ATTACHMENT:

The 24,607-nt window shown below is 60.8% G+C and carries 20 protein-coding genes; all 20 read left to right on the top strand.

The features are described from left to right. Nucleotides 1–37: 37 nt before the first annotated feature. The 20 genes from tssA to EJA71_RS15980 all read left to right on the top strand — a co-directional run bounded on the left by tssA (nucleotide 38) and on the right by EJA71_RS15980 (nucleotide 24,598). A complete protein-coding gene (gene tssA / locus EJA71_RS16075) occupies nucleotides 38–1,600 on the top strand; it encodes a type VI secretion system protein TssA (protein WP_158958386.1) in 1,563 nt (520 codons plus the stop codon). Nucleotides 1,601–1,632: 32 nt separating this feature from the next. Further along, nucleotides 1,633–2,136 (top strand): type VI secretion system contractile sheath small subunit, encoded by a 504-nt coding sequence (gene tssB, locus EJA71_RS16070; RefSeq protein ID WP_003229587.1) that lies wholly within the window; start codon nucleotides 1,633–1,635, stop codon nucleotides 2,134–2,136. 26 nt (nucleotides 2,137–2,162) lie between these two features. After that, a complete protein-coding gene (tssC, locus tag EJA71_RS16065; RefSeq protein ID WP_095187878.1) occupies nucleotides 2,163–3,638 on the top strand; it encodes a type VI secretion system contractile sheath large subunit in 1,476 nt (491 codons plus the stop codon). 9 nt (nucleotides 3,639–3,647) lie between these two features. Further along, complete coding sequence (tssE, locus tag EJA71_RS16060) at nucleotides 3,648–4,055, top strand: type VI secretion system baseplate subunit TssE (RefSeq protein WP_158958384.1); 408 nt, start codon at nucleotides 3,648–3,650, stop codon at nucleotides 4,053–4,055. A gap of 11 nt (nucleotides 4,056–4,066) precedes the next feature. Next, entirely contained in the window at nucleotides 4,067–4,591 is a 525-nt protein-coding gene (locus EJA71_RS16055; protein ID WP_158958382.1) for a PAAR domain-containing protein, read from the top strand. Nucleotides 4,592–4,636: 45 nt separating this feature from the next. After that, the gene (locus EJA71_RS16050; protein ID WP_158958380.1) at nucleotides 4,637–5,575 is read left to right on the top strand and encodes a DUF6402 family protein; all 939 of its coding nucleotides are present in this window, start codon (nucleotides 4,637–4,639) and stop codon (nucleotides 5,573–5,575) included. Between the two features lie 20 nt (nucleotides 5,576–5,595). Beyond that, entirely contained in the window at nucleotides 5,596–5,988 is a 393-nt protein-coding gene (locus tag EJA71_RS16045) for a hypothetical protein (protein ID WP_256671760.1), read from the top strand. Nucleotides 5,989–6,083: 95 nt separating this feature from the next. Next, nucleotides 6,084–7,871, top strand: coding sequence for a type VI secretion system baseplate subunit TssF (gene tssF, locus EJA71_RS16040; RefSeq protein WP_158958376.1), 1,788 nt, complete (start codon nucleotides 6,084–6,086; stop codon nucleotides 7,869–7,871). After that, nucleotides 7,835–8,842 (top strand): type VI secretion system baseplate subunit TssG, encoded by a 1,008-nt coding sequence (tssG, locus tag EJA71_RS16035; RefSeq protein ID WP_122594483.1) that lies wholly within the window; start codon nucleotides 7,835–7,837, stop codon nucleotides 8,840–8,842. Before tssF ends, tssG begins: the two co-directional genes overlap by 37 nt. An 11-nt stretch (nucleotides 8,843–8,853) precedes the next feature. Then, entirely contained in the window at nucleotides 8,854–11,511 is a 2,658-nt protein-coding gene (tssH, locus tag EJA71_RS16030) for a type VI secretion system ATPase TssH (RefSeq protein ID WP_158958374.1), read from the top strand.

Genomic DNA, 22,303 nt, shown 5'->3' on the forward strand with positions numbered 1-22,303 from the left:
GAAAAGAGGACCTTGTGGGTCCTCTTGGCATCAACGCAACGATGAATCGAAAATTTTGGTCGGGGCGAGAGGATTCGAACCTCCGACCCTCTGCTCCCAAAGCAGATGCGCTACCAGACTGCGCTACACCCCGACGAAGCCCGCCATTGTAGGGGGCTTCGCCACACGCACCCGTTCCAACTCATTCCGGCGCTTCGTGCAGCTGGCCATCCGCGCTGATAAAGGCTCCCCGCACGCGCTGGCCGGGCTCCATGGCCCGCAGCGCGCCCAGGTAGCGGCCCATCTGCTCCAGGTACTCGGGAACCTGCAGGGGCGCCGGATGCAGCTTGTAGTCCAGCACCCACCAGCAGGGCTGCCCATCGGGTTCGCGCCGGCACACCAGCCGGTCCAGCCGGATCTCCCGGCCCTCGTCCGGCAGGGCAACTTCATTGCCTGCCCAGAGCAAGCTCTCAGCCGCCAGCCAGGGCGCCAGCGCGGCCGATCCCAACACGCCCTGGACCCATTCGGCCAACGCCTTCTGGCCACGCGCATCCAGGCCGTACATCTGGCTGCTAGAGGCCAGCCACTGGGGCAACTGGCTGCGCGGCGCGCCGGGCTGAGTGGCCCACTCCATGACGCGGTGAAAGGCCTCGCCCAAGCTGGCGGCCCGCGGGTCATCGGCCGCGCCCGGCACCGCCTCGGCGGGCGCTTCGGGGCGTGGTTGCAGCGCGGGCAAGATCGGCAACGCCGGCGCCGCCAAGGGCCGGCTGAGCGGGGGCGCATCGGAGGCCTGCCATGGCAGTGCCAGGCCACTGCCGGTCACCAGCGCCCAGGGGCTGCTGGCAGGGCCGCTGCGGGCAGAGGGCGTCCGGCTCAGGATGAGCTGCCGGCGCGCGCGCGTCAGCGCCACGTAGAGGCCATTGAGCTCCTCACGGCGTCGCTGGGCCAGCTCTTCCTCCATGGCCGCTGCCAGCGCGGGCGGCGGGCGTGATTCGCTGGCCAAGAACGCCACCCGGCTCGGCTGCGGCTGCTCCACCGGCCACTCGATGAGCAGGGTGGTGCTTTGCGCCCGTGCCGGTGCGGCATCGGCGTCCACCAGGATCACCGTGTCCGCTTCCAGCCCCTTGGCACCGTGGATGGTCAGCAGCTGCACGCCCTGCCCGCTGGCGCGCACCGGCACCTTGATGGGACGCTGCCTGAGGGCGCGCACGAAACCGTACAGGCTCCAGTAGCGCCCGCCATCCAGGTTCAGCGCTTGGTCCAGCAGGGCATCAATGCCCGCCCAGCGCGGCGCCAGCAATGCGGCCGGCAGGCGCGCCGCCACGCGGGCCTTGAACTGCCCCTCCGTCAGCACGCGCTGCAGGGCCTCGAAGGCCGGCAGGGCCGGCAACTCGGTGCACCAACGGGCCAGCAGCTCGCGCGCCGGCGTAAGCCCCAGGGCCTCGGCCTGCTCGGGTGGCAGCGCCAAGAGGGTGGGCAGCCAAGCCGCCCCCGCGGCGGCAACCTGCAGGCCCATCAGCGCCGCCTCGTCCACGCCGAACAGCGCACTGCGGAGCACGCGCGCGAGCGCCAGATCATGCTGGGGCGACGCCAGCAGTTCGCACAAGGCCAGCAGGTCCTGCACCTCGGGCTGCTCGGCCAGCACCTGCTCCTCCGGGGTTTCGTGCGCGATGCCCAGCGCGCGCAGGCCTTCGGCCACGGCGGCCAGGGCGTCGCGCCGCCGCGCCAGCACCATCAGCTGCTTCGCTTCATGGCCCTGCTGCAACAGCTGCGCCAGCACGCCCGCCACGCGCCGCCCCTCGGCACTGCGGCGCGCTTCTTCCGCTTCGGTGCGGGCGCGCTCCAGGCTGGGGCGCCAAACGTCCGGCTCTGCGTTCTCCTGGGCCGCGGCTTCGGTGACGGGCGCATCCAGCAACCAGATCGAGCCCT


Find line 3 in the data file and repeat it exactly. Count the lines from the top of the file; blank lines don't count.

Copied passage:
Genomic DNA, 22,303 nt, shown 5'->3' on the forward strand with positions numbered 1-22,303 from the left: